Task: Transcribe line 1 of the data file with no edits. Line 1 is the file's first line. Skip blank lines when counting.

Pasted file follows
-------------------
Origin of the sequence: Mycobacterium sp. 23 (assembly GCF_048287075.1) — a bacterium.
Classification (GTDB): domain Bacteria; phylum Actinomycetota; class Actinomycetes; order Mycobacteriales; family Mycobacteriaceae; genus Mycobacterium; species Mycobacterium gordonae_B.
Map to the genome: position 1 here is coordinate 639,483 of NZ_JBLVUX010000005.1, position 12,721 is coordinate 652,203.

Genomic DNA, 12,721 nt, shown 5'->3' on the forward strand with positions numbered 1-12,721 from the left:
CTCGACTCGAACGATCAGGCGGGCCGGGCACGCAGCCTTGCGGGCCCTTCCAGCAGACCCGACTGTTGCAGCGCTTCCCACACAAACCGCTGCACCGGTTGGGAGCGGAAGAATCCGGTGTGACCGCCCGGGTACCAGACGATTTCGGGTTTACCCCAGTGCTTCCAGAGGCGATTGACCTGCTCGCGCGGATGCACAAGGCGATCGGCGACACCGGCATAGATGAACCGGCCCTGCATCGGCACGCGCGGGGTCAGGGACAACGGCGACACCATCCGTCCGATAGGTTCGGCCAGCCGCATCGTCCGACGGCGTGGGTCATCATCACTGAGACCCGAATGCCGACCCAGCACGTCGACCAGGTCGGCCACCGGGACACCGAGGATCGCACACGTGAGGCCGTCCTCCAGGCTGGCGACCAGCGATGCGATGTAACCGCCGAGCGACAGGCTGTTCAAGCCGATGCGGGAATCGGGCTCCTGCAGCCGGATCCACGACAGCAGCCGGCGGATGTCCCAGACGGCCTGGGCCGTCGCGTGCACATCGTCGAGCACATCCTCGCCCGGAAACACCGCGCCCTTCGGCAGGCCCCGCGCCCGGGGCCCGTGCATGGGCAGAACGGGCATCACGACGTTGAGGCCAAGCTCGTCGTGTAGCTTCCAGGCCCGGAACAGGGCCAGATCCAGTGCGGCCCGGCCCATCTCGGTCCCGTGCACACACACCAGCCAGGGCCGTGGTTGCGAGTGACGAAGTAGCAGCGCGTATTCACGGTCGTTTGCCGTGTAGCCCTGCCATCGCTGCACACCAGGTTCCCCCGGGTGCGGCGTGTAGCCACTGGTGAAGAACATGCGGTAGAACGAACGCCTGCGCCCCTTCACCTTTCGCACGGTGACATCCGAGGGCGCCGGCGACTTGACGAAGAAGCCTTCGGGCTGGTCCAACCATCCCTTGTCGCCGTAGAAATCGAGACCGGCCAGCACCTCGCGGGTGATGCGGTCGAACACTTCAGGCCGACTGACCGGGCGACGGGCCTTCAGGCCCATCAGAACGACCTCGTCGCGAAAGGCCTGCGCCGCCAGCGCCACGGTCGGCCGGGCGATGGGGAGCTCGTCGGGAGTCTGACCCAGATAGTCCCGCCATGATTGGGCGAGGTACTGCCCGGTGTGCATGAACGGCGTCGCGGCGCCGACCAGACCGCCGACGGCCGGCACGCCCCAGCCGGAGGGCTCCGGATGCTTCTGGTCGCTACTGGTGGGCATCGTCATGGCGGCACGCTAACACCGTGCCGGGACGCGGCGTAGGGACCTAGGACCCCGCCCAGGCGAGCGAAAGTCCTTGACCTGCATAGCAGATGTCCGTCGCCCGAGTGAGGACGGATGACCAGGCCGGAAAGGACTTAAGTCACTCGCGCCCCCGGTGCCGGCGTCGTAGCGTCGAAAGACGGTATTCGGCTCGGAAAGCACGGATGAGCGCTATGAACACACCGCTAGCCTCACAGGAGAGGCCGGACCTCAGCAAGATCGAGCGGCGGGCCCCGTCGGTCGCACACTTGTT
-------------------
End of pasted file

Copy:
Origin of the sequence: Mycobacterium sp. 23 (assembly GCF_048287075.1) — a bacterium.